James Beck

Posted on Aug 02, 2023Read on Mirror.xyz

Narcissism is not the same as self-love

“Most artists are narcissists.” This was how a friend, a filmaker, described his recent experience at a salon in NYC. (If you were wondering, salons are very much still a thing in NYC and some have even made a business of it).

Toward the end of the evening, it took very little nudging by the host to encourage a virtuoso pianist with supposed synesthesia to share her talents. The pianist asked the crowd to select two colors, and then swept over the audience with a stunning melody inspired by what she heard when she thought of those colors. After an energetic round of applause, the floodgates opened to an impromptu volunteer variety show. Some people decided showcase their vocal range; others recited poems or told stories. Some performances were great, and others were awful. To my friend, the act of desiring the limelight to share ones talent required a degree of narcissism: a deep down feeling that you are special and possess something no one else has.

But this can’t be true of all artists and creatives, can it?

It turns out, there are plenty of psychology studies that associate perceived creativity with narcissism.

One 2010 Stanford University study paired up 76 students and asked them to pitch a movie concept to their partner. When pitched by the most narcissistic students (as evaluated by a 16-item questionnaire called the Narcissistic Personality Inventory), the concepts impressed the partner evaluating the movie pitch about 50% more than did those from the least narcissistic pitchers. The independent raters didn’t find the narcissists movie concepts to be any better than the non-narcissist. What explained the difference? “The difference, the researchers say, was in the pitch itself: narcissists were more enthusiastic, witty, and charming—all traits, according to past research, that people associate with creativity.” Self-confidence goes a long way.

Another study showed that people who believed they were creative were more likely to engage in creative pursuits. You probably have anecdotal evidence of this among your own acquaintances and friends. The most extraverted like to share their talents. Moreover, if you really think you’re good at something, you’ll likely do it, even when facing the chance of critique or failure.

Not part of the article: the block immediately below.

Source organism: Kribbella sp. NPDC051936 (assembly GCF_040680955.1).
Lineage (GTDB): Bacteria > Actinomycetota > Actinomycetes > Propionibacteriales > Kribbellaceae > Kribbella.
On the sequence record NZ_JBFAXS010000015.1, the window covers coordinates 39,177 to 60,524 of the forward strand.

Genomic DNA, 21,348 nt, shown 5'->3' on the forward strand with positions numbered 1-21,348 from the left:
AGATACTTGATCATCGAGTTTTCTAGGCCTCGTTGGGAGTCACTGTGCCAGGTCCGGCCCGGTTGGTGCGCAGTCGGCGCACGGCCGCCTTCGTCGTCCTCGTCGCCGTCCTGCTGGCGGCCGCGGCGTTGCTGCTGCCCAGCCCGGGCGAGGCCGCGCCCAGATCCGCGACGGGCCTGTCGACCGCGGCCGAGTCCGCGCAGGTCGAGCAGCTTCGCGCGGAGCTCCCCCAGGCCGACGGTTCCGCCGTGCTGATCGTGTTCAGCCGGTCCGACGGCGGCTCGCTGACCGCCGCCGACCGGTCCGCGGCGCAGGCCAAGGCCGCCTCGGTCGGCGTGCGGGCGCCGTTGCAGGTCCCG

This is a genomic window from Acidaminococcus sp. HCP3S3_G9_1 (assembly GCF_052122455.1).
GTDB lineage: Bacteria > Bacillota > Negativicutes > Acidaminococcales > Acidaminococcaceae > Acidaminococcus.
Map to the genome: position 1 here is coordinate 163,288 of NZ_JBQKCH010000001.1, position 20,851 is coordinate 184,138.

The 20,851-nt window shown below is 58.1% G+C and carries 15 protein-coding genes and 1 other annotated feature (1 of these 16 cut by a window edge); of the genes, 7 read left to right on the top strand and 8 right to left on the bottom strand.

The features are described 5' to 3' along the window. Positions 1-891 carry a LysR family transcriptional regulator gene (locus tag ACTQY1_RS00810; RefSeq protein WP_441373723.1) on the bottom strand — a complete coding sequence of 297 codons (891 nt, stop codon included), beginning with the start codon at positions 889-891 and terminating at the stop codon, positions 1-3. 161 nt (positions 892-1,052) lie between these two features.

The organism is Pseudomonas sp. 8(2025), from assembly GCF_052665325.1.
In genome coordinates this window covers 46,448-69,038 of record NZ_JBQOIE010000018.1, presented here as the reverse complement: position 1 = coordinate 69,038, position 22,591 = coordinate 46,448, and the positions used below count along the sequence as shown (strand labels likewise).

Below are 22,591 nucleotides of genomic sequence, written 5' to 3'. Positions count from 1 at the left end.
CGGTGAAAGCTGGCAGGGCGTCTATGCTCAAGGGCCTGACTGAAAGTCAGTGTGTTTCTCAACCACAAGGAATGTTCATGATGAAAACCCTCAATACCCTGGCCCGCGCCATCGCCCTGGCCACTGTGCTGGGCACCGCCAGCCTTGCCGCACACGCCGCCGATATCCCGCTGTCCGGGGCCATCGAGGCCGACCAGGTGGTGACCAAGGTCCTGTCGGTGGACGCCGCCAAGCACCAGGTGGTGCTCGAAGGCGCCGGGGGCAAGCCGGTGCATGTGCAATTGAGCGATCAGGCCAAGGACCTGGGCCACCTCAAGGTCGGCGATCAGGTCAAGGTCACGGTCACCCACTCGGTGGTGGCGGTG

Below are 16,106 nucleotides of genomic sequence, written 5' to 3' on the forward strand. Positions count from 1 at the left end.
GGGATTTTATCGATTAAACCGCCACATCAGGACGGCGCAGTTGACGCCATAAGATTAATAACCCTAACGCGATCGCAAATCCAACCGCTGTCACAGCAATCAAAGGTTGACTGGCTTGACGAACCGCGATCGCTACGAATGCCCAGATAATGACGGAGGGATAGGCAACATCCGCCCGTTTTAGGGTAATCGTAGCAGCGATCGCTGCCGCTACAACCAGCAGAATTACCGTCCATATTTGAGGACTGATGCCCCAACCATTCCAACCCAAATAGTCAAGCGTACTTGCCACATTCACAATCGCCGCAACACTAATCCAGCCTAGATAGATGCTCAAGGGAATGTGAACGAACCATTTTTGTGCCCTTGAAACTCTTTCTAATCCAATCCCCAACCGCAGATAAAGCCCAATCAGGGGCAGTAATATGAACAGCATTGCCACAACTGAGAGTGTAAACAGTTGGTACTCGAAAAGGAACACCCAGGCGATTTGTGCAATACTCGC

According Yi Zhou, a researcher at Florida State University, investing in narcissistic artists will be more profitable in the long run. Yi Zhou measured narcissism among painters through a rather peculiar method: the size of their signatures. Zhou measured hundreds of signatures, then compared the results to historical auction price data, numbers of museum shows, and “artistic reputation.” The larger the signatures, the higher an artist’s prices and attention. According to Zhou, “A one standard deviation increase in narcissism increases the market price by 16% and both the highest and lowest auction-house estimates by about 19%.”

Li Zhou’s absurdly complicated equation testing how narcissism affects the value of art in the market.

I can’t comment any more on the scientific rigorousness of these studies any more than I can say that these may be cases of spurious correlation. Thought, it doesn’t seem too far fetched to see how people with an “unreasonably high sense of their own importance” -- people who want others to admire them -- succeed as artists.

There is difference between narcissism and self-love. My generation encourages self-love, which is crucially free of the pernicious quality of narcissism: not caring about others. In The Agony of Eros, Byung-Chul Han argues that we are increasingly living in a narcissistic society -- that capitalism requires people to invest in their ow subjectivity and quest for self-improvement. “Narcissism is not the same as self-love. The subject of self-love draws a negative boundary between him or herself and the Other. The narcissistic subject, on the other hand, never manages to set any clear boundaries…meaning can exist for the narcissistic self only when it somehow catches sight of itself.”

It is fairly well-studied that artists also have higher rates of depression and bipolar disorder. The recent passing of Angus Cloud and Sinéad O'Connor are poignant examples of artists succumbing to mental illness -- extreme counter-examples of the narcissistic artist archetype. I can cope with larger signatures more than I can with loss of life.